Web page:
Spurred by today’s economics, the drive toward efficiency is another emerging trend. Nationwide, farm businesses of all sizes are making changes at an accelerating rate. Some are incorporating technology, while others are altering the size or scope of the operation. Additionally, support businesses such as suppliers and dealers are experiencing consolidation, which is taxing for many rural communities.

Increasingly, agriculture entrepreneurships are springing up everywhere. Some of these are on traditional farms, but many are emerging in areas close to large population centers. These individuals operate their businesses in alignment with the customer, whether domestic or international. They tend to be quick and nimble, and challenge the status quo all the way from the gate to the plate. Planning, working capital and marketing are critical to their success. While agriculture is in a reset, these entrepreneurs are creating transformative trends that combine good agriculture and good business with the population’s demands.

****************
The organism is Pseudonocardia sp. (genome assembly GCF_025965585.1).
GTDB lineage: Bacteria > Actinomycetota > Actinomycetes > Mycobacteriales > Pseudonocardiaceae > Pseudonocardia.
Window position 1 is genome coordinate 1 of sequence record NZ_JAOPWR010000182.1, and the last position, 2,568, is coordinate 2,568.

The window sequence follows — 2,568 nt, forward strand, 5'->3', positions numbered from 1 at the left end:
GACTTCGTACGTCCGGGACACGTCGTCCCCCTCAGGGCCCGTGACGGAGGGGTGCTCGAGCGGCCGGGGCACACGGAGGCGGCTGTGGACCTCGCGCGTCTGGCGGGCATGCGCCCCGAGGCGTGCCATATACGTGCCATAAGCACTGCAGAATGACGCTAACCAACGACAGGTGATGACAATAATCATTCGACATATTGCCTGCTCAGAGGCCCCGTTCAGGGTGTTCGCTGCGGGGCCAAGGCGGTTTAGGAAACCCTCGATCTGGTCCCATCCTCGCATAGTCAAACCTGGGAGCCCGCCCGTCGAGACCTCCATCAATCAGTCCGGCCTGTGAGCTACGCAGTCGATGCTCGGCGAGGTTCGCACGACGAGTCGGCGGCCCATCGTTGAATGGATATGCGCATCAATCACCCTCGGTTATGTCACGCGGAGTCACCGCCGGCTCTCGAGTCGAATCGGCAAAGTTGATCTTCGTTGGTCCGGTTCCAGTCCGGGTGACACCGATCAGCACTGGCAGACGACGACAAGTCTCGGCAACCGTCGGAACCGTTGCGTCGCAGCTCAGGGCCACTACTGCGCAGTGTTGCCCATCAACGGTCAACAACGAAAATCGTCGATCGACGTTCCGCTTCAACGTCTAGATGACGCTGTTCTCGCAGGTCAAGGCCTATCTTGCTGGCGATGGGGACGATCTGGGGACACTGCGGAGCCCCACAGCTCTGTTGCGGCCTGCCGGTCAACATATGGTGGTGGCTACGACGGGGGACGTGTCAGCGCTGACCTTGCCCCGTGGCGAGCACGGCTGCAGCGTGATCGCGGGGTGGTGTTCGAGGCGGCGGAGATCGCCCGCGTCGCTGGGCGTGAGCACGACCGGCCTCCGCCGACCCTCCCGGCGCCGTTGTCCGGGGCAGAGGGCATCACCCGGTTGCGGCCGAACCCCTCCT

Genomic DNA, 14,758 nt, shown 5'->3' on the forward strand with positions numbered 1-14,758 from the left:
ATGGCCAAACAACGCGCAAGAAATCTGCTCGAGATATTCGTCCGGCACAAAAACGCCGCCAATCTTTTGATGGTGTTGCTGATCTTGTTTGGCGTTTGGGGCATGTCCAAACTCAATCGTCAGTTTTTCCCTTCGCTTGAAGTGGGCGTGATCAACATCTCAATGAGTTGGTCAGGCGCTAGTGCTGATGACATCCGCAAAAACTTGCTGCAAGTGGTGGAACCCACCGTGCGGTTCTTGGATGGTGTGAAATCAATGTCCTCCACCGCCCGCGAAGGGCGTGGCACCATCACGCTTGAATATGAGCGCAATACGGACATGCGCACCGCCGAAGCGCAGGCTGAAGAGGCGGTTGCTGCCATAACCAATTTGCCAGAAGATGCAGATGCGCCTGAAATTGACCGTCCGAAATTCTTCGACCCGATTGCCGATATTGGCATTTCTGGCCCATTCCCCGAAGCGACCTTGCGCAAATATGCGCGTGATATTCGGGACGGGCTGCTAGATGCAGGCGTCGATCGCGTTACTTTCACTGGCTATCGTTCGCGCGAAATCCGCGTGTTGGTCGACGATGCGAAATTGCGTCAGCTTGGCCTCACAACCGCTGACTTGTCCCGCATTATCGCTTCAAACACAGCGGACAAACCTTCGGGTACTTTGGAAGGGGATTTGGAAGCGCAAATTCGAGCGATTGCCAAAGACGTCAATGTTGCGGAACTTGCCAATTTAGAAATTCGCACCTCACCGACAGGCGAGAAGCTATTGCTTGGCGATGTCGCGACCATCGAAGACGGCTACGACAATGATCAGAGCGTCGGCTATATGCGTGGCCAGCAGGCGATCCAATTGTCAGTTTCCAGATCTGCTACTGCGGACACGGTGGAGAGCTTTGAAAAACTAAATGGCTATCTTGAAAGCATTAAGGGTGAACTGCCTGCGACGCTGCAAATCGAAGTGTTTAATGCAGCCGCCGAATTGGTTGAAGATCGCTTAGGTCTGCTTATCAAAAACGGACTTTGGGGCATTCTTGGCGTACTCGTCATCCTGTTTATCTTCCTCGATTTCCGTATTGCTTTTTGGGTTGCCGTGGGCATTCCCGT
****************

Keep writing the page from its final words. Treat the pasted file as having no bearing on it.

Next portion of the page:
Even as the average age of agricultural owners and operators, especially in grains, continues to increase, the younger generation is entering the industry, many full of energy and zeal. Agriculture is increasing its diversity with more women and minorities who are challenging and complementing the traditions of agriculture. Some are returning to the family farm, while others are assuming the management reins, and still others are coming from outside the industry entirely. Regardless, almost all have plans to conduct business differently from what has been done previously. Agriculture is reaping the benefit from those tired of traffic jams and long commutes, because they now bring new and expanded skill sets to the farm. For example, one couple worked for General Motors for 20 years. Ready for a change, they started an organic grain business a few years ago. Thanks to their years at GM, they put their management skills, people skills and knowledge of procedures to work in market development and the value-added process. In another example, one engineer gave up a high-salary job to return to his family’s robotic dairy. His spouse is an accountant and together they improved efficiency, capitalized on farm data and increased production to grow profitability, even in today’s challenging economics.